I have the V700 myself and know quite well what it does - and what it doesn't. Wet mounting can help with all kinds of things, but AFAIK not with sensor noise. The V700 is probably one of the best flat bed scanners for film out there, but still woefully inadequate for negatives.
Originally Posted by Thomas Bertilsson
You don't need dynamic range for scanning negative film, because the density range is minuscule (check data sheets). What would help the V700 is a sensor that produced very low noise in that narrow dynamic range.
Originally Posted by Thomas Bertilsson
As a result I use my V700 mostly for previewing, which points me at negs with potential for optical RA4 enlargements.
Trying to be the best of whatever I am, even if what I am is no good.
Yes, the V700 is not a complete product at all. With that said I have scanned 6x6 120 negatives for printing digitally to 72x72". Ideal? No. Works? Yes. The print looks pretty good, actually.
Originally Posted by Rudeofus
I was referring to dynamic range with slide film, if you read my post again.
Agree with what you say. RA4 enlargements will always produce better results from C41 neg film than any flatbed scanner will even come close to.
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The problem with cheap scanners and color neg film is the sampling size in relation to the curve shape. The smaller the film format, the better
the scan you need, otherwise color reproduction (and not just detail or range) is likely to significantly suffer. Plus the scanner has to read thru the orange mask and properly interpolate the actual image, which most amateur scanners were never engineered to do well. Wrong forum for going into the details. But many problems blamed on the film are really scanning issues. Even graduating from 35mm to medium format will significantly help, but is no substitute for a real drum scan. I'm glad I print color negs directly, using an enlarger, but sometimes do use scans
in lieu of a proof sheet, just to preview work.
With a proper hires scan, 160 & 400 are very similar. 400 seems to interact with lower res scanners quite poorly thoug. On my screen cezanne i can hardly tell the difference in grain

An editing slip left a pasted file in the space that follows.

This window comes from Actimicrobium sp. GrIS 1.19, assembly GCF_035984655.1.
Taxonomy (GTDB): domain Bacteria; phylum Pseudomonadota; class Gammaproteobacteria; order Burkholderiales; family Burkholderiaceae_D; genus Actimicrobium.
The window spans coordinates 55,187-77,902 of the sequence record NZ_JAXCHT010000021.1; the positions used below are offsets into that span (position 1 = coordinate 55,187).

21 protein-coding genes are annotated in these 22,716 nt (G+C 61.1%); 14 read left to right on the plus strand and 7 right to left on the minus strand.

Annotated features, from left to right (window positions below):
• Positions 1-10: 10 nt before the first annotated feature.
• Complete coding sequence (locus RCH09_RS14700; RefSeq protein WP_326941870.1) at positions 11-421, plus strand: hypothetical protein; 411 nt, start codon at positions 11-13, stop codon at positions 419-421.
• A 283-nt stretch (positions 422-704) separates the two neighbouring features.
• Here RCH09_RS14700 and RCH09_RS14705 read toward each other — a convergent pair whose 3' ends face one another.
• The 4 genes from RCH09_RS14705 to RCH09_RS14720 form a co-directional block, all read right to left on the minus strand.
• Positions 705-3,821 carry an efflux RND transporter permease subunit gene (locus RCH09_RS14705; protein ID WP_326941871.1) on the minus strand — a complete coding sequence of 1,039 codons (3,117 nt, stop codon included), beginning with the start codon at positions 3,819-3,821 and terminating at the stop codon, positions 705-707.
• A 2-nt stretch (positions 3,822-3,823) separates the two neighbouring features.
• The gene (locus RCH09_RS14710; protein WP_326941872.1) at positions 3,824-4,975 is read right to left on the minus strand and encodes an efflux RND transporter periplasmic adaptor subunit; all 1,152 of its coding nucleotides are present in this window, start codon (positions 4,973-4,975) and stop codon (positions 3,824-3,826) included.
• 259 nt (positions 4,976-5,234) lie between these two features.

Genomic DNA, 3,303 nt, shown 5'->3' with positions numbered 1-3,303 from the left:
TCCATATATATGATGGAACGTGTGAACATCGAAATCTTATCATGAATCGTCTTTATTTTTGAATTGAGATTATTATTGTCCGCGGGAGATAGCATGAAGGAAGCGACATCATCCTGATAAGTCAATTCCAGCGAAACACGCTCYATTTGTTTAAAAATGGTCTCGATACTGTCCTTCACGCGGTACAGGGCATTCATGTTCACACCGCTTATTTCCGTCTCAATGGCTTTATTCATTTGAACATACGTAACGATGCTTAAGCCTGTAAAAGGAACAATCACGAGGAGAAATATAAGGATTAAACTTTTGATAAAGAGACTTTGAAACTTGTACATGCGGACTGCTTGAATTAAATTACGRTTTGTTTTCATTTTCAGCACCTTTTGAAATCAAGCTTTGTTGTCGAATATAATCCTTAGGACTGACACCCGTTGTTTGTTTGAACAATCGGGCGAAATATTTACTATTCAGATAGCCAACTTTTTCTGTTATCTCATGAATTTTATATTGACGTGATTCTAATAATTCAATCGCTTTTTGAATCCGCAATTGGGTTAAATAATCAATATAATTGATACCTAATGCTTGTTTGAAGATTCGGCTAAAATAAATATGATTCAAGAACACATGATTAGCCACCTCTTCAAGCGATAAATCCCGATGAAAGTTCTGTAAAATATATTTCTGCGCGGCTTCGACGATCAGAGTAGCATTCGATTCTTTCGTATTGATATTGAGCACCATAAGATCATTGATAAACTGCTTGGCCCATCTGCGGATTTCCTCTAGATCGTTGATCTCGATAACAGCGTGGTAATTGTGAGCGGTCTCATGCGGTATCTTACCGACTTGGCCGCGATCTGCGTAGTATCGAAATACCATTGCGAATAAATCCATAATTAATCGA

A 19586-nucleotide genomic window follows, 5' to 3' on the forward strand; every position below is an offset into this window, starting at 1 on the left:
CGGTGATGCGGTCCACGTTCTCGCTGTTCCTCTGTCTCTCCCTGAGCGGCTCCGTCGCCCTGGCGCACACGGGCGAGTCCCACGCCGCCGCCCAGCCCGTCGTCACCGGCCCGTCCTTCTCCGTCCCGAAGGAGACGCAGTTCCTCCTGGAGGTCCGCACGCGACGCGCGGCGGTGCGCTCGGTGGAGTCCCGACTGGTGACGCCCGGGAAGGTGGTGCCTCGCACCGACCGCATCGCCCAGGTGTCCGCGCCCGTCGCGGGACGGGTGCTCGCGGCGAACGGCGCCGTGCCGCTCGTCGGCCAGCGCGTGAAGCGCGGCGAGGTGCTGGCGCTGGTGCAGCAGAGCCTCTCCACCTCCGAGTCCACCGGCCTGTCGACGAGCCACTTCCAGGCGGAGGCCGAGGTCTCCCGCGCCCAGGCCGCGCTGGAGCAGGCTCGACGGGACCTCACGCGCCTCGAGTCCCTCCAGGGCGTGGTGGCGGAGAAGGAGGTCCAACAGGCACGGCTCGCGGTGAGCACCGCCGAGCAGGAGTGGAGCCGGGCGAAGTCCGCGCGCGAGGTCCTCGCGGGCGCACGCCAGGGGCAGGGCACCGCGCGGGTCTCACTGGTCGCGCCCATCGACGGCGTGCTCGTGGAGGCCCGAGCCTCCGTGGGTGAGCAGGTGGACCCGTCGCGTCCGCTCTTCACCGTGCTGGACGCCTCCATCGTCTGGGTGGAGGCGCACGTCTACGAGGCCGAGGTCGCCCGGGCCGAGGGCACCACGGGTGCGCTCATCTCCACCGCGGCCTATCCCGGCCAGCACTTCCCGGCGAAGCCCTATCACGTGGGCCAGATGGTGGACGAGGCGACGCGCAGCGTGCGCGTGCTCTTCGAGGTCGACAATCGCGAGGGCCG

Originally Posted by StoneNYC
I use Portra 400, I have also Epson V700, scans look nice to me (I am no pro, this is just my hobby). OT: I had problem to get nice colors from scan, but this was solved by buying ColorPerfect plugin (found a video on youtube where guy describes his scanning process using this).
I have prints 24x24 (61x61 cm) and 24x27,6 (61x70cm) and they look nice to me. If the photo is properly exposed, grain is visible from closer look, but it is not disturbing, I like that grain. From normal viewing distance grain is visible a little, most people will probably not notice if they are not interested more in photography. Bigger the print, longer the viewing distance and smaller chance to notice grain.
To OP maybe try to look also at Kodak Ektar100 (but I think it has more saturated reds and greens)
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Here's a 5300dpi scan of a Portra 400 neg downsampled to 4000dpi. This was done on the Screen Cezanne Elite. The original ended up 11,000px by 11,000px. That's a pretty sharp 36" square print with very little sign of noise.
Originally Posted by pdmk
I wouldn't blame the scanner.
It's possible to produce perfectly good images from film with a V700 or less. At least for hobbyist use.
The rub is finding a workflow that delivers what you want. The rule of thumb is that you have to do a little post-processing with slide film, more with b&w and a lot with colour negatives.
After about six months I ended up with a workflow which is very similar to this one:
The difference is that I don't use color perfect but set colour balance manually by sight. I just wish that I had seen the video before I started to figure out film scanning.
What are you shooting outdoors that you need 400?
Originally Posted by Shootar401
I was always taught that if you want to get the maximum quality out of film you should use the slowest film practicable for the job in hand, and I find Portra 160 very suitable for most portrait photography I undertake and find it capable even in 35mm of beautiful 20"X16" prints, and for the odd occasion when it isn't fast enough I carry another body loaded with Portra 400.
I've been tinkering with all three of the portras. My thoughts? Insofar as MF and studio lighting are concerned, I prefer 160 over 400. And 800 is actually my favorite colour film.
For outdoor snapshots with my 35mm cams, I always keep portra 400 around.
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